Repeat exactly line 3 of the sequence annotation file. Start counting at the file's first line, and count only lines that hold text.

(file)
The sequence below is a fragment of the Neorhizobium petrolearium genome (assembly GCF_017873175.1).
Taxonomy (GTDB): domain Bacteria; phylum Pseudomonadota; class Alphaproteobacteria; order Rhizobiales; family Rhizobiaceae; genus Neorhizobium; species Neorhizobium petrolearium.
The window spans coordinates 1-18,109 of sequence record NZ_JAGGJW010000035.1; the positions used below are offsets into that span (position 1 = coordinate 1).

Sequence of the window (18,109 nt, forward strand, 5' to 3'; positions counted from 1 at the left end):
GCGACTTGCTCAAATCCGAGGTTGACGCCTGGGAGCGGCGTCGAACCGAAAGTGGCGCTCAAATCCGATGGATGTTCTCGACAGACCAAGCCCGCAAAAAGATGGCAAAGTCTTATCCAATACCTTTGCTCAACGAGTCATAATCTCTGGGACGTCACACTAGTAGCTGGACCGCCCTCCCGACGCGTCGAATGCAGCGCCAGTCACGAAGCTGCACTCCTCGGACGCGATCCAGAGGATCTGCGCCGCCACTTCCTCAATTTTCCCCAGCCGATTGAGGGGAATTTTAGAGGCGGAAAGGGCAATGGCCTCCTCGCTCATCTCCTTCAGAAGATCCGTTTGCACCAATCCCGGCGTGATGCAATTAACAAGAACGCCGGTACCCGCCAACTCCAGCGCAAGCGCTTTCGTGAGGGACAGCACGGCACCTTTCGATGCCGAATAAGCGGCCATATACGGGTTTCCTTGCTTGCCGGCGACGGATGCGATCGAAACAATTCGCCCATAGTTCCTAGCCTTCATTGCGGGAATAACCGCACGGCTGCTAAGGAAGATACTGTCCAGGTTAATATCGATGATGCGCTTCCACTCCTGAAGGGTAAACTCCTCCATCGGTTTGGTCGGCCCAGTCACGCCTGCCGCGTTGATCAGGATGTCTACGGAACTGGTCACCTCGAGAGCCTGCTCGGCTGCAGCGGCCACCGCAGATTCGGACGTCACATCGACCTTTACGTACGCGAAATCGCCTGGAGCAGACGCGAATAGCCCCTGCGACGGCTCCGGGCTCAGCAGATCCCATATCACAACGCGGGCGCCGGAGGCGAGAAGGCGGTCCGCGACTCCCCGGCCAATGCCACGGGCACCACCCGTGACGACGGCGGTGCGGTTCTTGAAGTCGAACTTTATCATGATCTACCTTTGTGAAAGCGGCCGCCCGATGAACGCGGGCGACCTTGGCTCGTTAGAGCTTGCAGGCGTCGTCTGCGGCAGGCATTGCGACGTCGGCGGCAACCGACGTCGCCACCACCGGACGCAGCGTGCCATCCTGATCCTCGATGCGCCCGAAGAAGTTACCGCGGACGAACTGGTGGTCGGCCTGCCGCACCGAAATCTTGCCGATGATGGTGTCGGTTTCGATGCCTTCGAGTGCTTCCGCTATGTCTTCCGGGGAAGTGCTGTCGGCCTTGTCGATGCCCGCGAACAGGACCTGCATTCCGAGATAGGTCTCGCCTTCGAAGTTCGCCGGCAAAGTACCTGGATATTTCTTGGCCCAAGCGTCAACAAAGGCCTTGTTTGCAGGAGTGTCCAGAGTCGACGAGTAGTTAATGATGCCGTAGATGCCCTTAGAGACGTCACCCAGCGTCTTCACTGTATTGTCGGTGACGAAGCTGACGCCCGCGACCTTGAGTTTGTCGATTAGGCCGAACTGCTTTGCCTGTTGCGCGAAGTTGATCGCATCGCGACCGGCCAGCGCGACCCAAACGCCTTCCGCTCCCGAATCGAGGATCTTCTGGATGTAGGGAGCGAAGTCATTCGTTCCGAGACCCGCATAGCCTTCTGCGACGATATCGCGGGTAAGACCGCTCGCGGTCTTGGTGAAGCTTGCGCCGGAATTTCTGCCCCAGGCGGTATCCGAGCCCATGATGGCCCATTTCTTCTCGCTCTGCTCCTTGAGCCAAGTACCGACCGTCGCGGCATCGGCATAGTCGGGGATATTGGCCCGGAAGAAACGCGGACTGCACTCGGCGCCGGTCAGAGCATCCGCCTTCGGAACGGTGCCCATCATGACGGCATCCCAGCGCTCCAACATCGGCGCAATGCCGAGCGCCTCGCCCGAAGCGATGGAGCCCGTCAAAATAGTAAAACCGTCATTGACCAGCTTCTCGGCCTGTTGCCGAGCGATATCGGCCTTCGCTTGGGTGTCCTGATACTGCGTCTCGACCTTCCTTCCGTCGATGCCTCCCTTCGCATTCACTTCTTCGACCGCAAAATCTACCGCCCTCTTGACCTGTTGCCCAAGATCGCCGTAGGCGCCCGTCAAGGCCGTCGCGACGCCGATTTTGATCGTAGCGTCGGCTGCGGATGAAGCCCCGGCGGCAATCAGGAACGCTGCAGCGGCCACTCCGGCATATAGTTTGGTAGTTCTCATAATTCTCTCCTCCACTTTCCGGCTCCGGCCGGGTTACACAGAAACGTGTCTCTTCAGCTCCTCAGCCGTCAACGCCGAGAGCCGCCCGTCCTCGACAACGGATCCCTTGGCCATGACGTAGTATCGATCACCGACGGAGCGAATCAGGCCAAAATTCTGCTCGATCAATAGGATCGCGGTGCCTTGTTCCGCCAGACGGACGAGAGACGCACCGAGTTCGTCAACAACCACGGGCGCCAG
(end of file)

The window spans coordinates 1-18,109 of sequence record NZ_JAGGJW010000035.1; the positions used below are offsets into that span (position 1 = coordinate 1).